Carbon dioxide (CO2) emissions from human activities are the primary drivers of climate change and rising global temperatures. Among the many anthropogenic activities resulting in CO2 emissions, those undertaken by the construction industry have a significant carbon footprint. Therefore, it is essential to mitigate these emissions by switching to low-carbon sustainable construction materials that use bio-based constituents. One such popular bio-based alternative is biochar.
Biochar is the carbon-rich product of the thermochemical conversion of biomass in an oxygen-deficient environment, which has found use in soil amendment in agriculture, as an adsorbent for water and air purification, and as an additive in asphalt for road construction. Biochar is among the most promising materials for carbon sequestration owing to its property to adsorb more than twice its weight in CO2. Therefore, it is now finding applications as a substitute for cement in concrete production.
While other bio-based materials are known to decrease the structural performance of concrete, studies show that biochar can enhance such properties if used correctly.
Adding biochar to concrete enhances its mechanical properties and contributes to sustainability objectives. It further reduces the need for traditional cement content, which is desirable given that cement production contributes significantly to carbon emissions. By replacing a portion of cement with biochar, corporate practitioners can substantially lower the carbon footprint of infrastructure development.
What are the benefits and challenges of using biochar in cement? A new article published in the journal Cement and Concrete Composites collates the latest research on this topic and provides an in-depth overview of not only the cementitious performance and physicochemical properties of biochar as a construction material, but also its suitability as a sustainable additive in cement, for both economically and ecologically beneficial outcomes.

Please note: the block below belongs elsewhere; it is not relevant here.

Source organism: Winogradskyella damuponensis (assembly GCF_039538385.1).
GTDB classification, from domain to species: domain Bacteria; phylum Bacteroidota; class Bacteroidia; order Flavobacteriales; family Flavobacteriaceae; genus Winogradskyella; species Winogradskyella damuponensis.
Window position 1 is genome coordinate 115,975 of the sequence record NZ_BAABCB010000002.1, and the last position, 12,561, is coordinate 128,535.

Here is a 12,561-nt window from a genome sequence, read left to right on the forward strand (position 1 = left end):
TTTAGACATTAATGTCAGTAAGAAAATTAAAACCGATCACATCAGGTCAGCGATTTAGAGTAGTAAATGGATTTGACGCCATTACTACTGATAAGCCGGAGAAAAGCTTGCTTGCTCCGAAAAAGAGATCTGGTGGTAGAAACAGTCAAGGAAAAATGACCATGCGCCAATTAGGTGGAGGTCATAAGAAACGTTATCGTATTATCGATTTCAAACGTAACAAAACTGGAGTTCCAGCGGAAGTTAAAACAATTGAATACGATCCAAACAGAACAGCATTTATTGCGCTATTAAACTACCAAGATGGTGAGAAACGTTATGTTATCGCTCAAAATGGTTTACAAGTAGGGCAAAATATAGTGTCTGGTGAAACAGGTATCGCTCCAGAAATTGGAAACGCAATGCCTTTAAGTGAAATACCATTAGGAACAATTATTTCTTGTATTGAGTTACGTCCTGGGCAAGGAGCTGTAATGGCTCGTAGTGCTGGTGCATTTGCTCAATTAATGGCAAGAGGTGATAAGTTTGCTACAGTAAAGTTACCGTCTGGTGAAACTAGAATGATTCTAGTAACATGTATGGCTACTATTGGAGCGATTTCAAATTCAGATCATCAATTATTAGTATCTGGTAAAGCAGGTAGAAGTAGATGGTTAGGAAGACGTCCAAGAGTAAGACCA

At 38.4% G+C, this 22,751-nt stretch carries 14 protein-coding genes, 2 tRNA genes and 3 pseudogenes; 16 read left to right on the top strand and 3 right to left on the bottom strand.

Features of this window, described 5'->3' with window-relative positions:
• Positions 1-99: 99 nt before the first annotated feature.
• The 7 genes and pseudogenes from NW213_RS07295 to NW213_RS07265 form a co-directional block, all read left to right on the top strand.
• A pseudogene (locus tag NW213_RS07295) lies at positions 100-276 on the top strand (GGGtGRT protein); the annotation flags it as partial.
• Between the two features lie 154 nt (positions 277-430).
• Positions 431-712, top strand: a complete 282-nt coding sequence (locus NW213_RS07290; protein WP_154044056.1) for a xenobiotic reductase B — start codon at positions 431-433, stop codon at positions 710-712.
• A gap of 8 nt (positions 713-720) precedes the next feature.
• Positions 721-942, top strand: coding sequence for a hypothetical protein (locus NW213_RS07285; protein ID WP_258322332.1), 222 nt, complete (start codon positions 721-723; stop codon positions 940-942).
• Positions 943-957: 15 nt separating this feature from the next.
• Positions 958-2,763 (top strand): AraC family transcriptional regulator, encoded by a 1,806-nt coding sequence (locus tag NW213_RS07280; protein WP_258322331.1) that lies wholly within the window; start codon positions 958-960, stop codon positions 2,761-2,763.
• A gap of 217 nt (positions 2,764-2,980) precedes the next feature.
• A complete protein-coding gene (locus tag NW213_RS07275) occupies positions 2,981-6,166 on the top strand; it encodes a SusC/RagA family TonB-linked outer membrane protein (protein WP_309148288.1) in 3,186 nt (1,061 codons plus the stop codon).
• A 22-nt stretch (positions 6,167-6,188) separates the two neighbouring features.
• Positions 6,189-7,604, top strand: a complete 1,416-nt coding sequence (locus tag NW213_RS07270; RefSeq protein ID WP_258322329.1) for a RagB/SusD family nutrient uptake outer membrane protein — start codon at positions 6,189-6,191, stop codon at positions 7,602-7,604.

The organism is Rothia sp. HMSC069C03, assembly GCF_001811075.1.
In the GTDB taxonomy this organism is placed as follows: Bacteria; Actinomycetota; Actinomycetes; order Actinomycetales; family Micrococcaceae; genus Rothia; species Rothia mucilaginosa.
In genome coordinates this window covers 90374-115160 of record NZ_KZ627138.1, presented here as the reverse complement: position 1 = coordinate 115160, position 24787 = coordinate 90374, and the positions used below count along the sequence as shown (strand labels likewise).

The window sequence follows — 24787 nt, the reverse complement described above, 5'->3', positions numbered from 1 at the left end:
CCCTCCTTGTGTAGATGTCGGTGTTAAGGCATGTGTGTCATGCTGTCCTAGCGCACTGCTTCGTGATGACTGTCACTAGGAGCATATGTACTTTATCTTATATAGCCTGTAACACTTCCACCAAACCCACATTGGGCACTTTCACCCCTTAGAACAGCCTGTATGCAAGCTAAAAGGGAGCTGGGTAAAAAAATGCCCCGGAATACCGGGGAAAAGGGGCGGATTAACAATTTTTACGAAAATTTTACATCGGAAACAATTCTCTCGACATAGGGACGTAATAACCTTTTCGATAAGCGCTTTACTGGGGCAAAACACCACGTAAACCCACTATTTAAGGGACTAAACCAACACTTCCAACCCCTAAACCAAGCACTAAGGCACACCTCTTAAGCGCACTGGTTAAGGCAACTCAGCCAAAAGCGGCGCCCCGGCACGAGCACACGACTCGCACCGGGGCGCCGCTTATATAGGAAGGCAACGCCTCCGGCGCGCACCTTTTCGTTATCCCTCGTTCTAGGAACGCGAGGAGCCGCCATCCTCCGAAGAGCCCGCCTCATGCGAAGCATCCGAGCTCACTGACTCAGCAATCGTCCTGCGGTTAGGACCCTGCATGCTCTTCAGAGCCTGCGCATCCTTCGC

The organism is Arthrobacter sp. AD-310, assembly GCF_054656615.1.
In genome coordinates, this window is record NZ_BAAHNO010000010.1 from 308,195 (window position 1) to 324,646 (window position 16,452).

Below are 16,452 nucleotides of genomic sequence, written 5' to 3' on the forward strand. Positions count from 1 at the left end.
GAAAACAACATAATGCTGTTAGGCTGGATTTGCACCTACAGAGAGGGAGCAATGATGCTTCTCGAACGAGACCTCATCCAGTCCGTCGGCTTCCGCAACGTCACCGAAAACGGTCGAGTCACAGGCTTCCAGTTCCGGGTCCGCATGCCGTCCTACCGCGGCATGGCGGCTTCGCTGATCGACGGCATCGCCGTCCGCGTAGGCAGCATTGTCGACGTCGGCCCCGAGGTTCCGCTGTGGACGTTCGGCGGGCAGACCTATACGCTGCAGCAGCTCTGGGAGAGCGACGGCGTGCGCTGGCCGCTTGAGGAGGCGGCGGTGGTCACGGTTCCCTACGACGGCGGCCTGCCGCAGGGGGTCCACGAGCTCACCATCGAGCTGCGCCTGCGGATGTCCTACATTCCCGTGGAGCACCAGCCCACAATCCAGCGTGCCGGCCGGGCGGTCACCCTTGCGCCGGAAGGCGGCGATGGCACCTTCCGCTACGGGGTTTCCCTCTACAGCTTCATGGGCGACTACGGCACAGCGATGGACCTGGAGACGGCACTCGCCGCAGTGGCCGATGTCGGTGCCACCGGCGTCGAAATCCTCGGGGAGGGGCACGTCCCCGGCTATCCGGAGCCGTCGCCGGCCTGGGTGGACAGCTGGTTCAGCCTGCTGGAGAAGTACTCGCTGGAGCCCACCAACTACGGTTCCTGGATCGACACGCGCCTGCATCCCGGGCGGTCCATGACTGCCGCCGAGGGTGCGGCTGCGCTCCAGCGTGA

“Since cement production is responsible for about 8% of global CO2 emissions, the core objective of this article is to highlight the potential of biochar in significantly reducing the carbon footprint of the construction industry, while also being economical,” says Prof. Yong Sik Ok, who is the Chair and Director of the Association of Pacific Rim Universities (APRU) Sustainable Waste Management Program, President of the International ESG Association (IESGA), and senior author of the article.
ESG practices encompass social responsibility and community engagement. Adopting biochar-infused concrete demonstrates a commitment to sustainable construction practices, which can positively impact local communities. Reduced emissions and improved air quality, resulting from lower cement usage, can lead to healthier living environments for nearby residents.
Corporate practitioners can foster positive relationships with communities by showcasing their dedication to minimizing environmental impacts by advocating for the use of biochar-infused concrete.
“In the long term, biochar can transform the construction industry by influencing architectural practices, urban planning, and infrastructure development toward carbon neutrality. It could also influence industry standards and policies to enable the adoption of other sustainable practices, such as adherence to ESG frameworks, and pave the way for job creation and economic growth in this sector.”
“By reducing the industry’s carbon footprint and fostering sustainable construction practices, our work on biochar could significantly contribute to a greener, more resilient, and socially responsible built environment that positively impacts the lives of both current and future generations,” concludes Prof. Ok.
More information: Sachini Supunsala Senadheera et al, Application of biochar in concrete—A review, Cement and Concrete Composites (2023). DOI: 10.1016/j.cemconcomp.2023.105204
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